“I am going to be looked at like a slut by the whole world.”
Those are the words of Lily James’ Pamela Anderson in Hulu’s “Pam & Tommy,” where she tries to explain to her then-husband Tommy Lee, played by Sebastian Stan, the double standards of the media and the world.
The limited series is about the couple’s 1995 stolen sex tape and the way it affected both of their lives. We learn about their love story: from Lee’s obsession with the “Baywatch” actress that led him to stalk her until he got a date with her, to how they tied the knot after only four days of knowing each other. Because of how fast they got married, the show depicts a troubled marriage, with the couple learning new (and basic) things about each other throughout the eight episodes.
The plot revolves around Rand Gauthier, played by Seth Rogen, the contractor who broke into Lee’s mansion and stole his safe after being fired without pay. Gauthier plans the robbery and then sells the tape online, making this scandal the first celebrity video to be leaked online for a price. Its success grabbed the attention of entrepreneurs that invested in Internet pornography, which also becomes a small plot on the show.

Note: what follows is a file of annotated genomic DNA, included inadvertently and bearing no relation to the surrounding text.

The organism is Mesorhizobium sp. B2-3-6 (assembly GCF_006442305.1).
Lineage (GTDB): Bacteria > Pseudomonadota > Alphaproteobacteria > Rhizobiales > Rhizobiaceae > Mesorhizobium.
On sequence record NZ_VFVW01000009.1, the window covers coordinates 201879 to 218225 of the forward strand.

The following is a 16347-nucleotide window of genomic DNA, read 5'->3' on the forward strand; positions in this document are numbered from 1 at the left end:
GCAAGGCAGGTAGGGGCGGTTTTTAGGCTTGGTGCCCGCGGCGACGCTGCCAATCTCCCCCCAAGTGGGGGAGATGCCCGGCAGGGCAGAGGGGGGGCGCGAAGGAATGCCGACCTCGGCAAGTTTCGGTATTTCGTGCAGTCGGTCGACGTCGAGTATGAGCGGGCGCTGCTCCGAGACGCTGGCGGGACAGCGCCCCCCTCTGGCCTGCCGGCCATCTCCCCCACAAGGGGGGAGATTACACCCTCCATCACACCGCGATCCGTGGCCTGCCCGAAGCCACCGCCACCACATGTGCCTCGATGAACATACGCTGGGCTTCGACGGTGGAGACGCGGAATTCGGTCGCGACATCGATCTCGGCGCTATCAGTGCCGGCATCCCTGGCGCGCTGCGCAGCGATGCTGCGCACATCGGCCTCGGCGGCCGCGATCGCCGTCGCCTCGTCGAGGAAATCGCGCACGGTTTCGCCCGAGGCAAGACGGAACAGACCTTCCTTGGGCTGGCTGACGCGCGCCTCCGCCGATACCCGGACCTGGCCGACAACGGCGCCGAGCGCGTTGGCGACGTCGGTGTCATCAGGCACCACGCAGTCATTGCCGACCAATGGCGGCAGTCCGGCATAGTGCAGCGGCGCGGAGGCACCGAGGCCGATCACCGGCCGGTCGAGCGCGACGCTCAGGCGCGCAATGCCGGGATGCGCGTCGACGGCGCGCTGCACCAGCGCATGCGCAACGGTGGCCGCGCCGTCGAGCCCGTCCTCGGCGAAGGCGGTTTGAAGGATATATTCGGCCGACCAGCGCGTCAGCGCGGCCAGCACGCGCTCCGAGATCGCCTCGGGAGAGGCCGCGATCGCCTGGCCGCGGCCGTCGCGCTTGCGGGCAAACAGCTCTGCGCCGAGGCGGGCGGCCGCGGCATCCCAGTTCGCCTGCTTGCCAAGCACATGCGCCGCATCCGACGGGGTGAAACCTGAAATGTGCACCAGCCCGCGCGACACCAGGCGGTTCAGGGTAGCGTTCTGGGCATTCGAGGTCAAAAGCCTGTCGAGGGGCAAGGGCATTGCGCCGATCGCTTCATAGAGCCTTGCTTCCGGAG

The producers based “Pam & Tommy” on a 2014 Rolling Stone article, because Anderson and Lee chose to not be involved in the series. The research is based on published works by the ex-couple in the past, but fictional moments of the couple’s intimacy were added to create more impact.
“Pam & Tommy” is well made and the acting is exceptional. James’ physical appearance as Anderson is immaculate, and her performance embodies the struggles of a woman with no voice about her own body. Stan’s impersonation of the wild Mötley Crüe drummer is believable, his obsession masked as love was forthcoming, and the chemistry between the two actors strengthened the love story between Lee and Anderson.
The problem with the show is how violating it is for the real Pamela Anderson.